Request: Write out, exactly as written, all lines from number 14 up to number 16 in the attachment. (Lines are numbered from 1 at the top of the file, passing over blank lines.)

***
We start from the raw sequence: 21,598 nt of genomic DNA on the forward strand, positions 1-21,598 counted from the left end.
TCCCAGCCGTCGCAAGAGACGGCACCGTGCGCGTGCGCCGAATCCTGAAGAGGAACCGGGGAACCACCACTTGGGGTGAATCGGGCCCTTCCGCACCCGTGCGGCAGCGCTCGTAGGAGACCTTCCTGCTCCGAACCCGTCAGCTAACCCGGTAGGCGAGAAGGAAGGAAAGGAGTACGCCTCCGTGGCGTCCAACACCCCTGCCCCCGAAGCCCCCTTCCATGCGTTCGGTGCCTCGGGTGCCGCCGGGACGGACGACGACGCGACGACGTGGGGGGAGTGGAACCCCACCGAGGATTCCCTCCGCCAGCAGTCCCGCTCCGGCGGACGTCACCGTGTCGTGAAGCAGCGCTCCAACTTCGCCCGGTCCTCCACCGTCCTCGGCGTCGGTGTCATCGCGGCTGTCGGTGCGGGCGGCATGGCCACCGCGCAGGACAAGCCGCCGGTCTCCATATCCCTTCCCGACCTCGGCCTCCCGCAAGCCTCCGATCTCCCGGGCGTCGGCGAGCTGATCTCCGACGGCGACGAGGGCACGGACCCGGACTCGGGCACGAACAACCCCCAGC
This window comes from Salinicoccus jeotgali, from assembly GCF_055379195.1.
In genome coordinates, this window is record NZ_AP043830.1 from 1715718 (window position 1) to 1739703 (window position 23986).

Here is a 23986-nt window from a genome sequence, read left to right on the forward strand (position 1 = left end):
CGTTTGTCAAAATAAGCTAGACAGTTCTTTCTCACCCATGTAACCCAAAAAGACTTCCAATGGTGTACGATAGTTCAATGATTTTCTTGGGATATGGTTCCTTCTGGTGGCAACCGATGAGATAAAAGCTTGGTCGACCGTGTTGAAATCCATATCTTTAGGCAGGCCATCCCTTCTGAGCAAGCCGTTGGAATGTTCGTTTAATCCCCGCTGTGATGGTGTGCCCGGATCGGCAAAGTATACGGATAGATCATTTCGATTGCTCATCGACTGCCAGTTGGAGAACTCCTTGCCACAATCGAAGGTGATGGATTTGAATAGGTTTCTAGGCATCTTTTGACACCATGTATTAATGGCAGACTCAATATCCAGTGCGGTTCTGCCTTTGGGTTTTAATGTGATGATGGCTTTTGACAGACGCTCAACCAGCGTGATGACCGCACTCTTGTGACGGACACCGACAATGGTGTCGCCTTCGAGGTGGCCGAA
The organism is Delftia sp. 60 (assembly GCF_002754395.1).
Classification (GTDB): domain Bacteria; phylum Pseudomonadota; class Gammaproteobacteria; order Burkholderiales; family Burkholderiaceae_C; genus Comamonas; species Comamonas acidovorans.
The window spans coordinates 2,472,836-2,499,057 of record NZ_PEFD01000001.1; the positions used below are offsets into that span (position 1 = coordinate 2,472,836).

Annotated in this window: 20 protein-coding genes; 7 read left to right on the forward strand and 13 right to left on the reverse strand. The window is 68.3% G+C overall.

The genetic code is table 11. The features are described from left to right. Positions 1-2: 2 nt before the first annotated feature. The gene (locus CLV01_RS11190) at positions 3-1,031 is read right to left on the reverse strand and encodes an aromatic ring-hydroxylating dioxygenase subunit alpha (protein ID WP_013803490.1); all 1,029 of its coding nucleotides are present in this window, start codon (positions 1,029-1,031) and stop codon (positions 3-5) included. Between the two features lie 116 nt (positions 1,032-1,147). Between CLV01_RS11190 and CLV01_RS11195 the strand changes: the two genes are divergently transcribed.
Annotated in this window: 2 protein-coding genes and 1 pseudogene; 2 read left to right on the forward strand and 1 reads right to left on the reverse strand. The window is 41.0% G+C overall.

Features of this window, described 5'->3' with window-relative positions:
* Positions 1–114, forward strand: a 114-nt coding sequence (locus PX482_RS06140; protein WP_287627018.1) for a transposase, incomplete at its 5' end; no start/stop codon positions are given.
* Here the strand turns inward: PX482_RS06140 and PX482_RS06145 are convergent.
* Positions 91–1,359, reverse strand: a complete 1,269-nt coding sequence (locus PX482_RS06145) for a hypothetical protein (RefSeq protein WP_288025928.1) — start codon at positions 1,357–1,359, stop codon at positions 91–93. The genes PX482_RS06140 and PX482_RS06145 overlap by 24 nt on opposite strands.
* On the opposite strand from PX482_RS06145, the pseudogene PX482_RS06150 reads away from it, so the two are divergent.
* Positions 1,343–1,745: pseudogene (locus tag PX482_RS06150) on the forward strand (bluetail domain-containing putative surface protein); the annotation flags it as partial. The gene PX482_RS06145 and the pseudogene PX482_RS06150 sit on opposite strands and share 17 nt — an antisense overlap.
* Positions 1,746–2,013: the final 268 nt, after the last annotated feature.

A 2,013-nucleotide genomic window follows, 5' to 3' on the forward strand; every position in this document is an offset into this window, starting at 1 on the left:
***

* Positions 1–114, forward strand: a 114-nt coding sequence (locus PX482_RS06140; protein WP_287627018.1) for a transposase, incomplete at its 5' end; no start/stop codon positions are given.
* Here the strand turns inward: PX482_RS06140 and PX482_RS06145 are convergent.
* Positions 91–1,359, reverse strand: a complete 1,269-nt coding sequence (locus PX482_RS06145) for a hypothetical protein (RefSeq protein WP_288025928.1) — start codon at positions 1,357–1,359, stop codon at positions 91–93. The genes PX482_RS06140 and PX482_RS06145 overlap by 24 nt on opposite strands.